I can still recall the days which I spent wandering around the bunkroom memorizing the fireground size-up methods from the leading authors of that day. As I read the fine firefighting strategy and tactics text written by my friend John Norman, I can recall the thoughts of such people as Layman, Fried, McAniff, and O'Hagan. All of these fine men have gone on to their well-earned reward. I have done my best to perpetuate their thoughts and translate them in the 21st Century. To this very day, I can still recite the fifteen components of Fried's fireground size-up found within the pages of his Fireground Tactics text.
It has often been my thought that those of us who did a great deal of reading in those days gained an advantage which went far beyond the artificial realm of civil service testing. We gathered great quantities of knowledge within our mind's eye which was available for use when we needed it on the fireground. Think of this process as a sort of internal PowerPoint program installed in your brain. Let me share a thought for my more senior readers. I once used the analogy of these thoughts as overlays like the old Brady series, however, they are now only to be found in museums and the minds of old duffers like me.
How can you use this story knowledge to assist you in performing your duties? It is really quite simple. As you and your crew roll into an emergency scenario, you can begin to compare the scene in front of your eyes with the PowerPoint images in your onboard thinking computer. Your ability to have a wide range of PowerPoint images available for instantaneous review will improve your chances of success and reduce the potential for serious mistakes which could result in injuries, or worse. Unfortunately, my plan for using stored knowledge will not work for those who have failed to become students of our field. No knowledge equals no images in the memory bank.
Are you aware of just how quickly things are changing? If you learned about building construction before 1999, you will need to return to the books and reboot your database. Buildings are being built that can fall on you during a moderate windstorm. Forget fire damage, it is a marvel that more of these buildings are not simply collapsing under the weight of a heavy rain. If you are still thinking the old way, you are a danger to your team.
If your knowledge of smoke and its dangers predates the first term of George W. Bush, you had best remove your head from that smelly protective spot used by far too many among us to hide from reality. The latest studies are truly eye-opening. Let me suggest to you that the impact of the effects of cancer and lung damage on you and your team are truly staggering.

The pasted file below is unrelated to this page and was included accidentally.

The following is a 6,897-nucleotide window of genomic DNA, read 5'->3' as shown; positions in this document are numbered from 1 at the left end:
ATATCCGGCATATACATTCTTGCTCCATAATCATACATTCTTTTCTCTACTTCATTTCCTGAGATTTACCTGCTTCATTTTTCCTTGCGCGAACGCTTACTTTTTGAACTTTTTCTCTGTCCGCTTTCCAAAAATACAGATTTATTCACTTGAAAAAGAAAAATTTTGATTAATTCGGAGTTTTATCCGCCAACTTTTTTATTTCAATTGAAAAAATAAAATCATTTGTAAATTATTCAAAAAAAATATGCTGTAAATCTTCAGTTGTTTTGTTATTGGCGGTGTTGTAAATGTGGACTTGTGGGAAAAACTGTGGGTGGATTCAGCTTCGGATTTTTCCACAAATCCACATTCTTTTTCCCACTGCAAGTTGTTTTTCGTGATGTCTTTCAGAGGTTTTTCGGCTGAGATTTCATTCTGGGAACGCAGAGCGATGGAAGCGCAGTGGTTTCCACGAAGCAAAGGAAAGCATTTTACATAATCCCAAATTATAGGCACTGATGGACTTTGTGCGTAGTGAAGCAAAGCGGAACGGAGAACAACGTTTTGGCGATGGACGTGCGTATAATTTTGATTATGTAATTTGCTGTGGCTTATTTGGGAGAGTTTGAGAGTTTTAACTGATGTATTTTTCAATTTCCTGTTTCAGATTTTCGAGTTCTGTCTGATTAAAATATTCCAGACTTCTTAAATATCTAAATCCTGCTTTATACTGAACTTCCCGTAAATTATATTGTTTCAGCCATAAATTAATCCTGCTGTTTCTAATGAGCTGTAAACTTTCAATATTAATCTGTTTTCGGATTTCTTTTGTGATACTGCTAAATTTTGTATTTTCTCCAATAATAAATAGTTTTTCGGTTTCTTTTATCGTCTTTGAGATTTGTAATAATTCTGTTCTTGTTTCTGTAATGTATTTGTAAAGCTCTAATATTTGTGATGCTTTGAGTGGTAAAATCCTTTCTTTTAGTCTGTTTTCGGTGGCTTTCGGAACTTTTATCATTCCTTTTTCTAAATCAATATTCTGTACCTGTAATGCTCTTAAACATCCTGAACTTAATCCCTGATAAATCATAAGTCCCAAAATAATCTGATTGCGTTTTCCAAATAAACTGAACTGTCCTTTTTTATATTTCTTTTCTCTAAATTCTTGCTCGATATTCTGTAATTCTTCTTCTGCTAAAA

Let me also point out to the newer right-front-seat leaders amongst us that you were not born with a built-in knowledge of fire and emergency service operations. What you have managed to learn during your recruit training period and your periodic fire department drills just begins to scratch the surface of what you need to know. You need to select a relevant array of fire service leadership and operational texts to begin building your personal library. You can supplement these sources with a selection of the fire service trade publications which are available for your use. You must then attend classes and conferences to see what is going on in the here and now.
My friends, you also have something available to you which did not exist during most of my fire service career. You have the Internet. You need to search the available literature to see what you can learn. However, let me suggest that you must have a baseline of information available from fire service texts which have been published by the major players in the fire protection publishing field.
Am I a student of the fire service? I think so. Otherwise, I would not feel justified to suggest that you join me in my search for knowledge. On the book shelves of my office I have literally hundreds of books and thousands of magazine articles. Between my office, attic, and garage, I have literally hundreds of copies of fire service magazine dating back into the 1920's.
As part of my collection I also have all six editions of the Fire Chief's Handbook and both original editions of Fire Service Hydraulics. There are also a great many non-fire service books. Ii is important for me to study the world around us and then weave the knowledge gained in this manner into the tapestry of my new writings. Ah, but I might be an extreme case.
Let me suggest that I also do my part for the new officers in my fire company. I try to share copies of my texts with them. That is part of my plan for the decade of my 60's. Decades of my career have been spent learning the lessons of my career. It would be a real shame if I failed in my attempt to pay forward all of the debts I owe t people who taught me what I know, but who are no longer around to receive my thanks. I am now a proud graduate of the "School of Hard Knocks' having studied at the U.S. Air Force, Rahway, Newark and Adelphia campuses of this tough, old school.
When you have been given the awesome responsibility for taking care of your crew, you owe it to them to learn as much as possible about how to get the job done safely. Riding the right-front seat carries within it a truly great responsibility. Convincing you of that fact is the purpose of this visit with you. Hopefully I have been able to impress upon you the need to become a student of the fire protection world. Other did it for me and for that I am eternally grateful.